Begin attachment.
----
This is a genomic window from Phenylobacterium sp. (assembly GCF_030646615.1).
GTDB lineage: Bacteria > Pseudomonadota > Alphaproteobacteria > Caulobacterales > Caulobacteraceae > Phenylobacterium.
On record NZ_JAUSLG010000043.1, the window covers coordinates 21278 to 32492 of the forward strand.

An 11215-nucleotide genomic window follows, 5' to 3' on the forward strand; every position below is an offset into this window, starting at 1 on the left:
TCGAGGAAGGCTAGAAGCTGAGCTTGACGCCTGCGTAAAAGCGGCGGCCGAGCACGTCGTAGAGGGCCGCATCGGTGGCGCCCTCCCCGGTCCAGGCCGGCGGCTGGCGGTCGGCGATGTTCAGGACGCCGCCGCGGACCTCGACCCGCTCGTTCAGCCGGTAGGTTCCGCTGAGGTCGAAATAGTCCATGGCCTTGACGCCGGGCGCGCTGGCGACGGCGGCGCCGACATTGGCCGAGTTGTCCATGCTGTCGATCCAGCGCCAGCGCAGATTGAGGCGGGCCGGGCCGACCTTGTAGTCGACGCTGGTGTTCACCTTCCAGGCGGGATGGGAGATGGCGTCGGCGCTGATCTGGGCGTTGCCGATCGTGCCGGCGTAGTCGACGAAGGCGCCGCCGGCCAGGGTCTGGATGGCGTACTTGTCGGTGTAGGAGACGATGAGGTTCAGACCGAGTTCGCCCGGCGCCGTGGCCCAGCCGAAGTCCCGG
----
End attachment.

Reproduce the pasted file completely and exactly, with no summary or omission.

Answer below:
This is a genomic window from Phenylobacterium sp. (assembly GCF_030646615.1).
GTDB lineage: Bacteria > Pseudomonadota > Alphaproteobacteria > Caulobacterales > Caulobacteraceae > Phenylobacterium.
On record NZ_JAUSLG010000043.1, the window covers coordinates 21278 to 32492 of the forward strand.

An 11215-nucleotide genomic window follows, 5' to 3' on the forward strand; every position below is an offset into this window, starting at 1 on the left:
TCGAGGAAGGCTAGAAGCTGAGCTTGACGCCTGCGTAAAAGCGGCGGCCGAGCACGTCGTAGAGGGCCGCATCGGTGGCGCCCTCCCCGGTCCAGGCCGGCGGCTGGCGGTCGGCGATGTTCAGGACGCCGCCGCGGACCTCGACCCGCTCGTTCAGCCGGTAGGTTCCGCTGAGGTCGAAATAGTCCATGGCCTTGACGCCGGGCGCGCTGGCGACGGCGGCGCCGACATTGGCCGAGTTGTCCATGCTGTCGATCCAGCGCCAGCGCAGATTGAGGCGGGCCGGGCCGACCTTGTAGTCGACGCTGGTGTTCACCTTCCAGGCGGGATGGGAGATGGCGTCGGCGCTGATCTGGGCGTTGCCGATCGTGCCGGCGTAGTCGACGAAGGCGCCGCCGGCCAGGGTCTGGATGGCGTACTTGTCGGTGTAGGAGACGATGAGGTTCAGACCGAGTTCGCCCGGCGCCGTGGCCCAGCCGAAGTCCCGG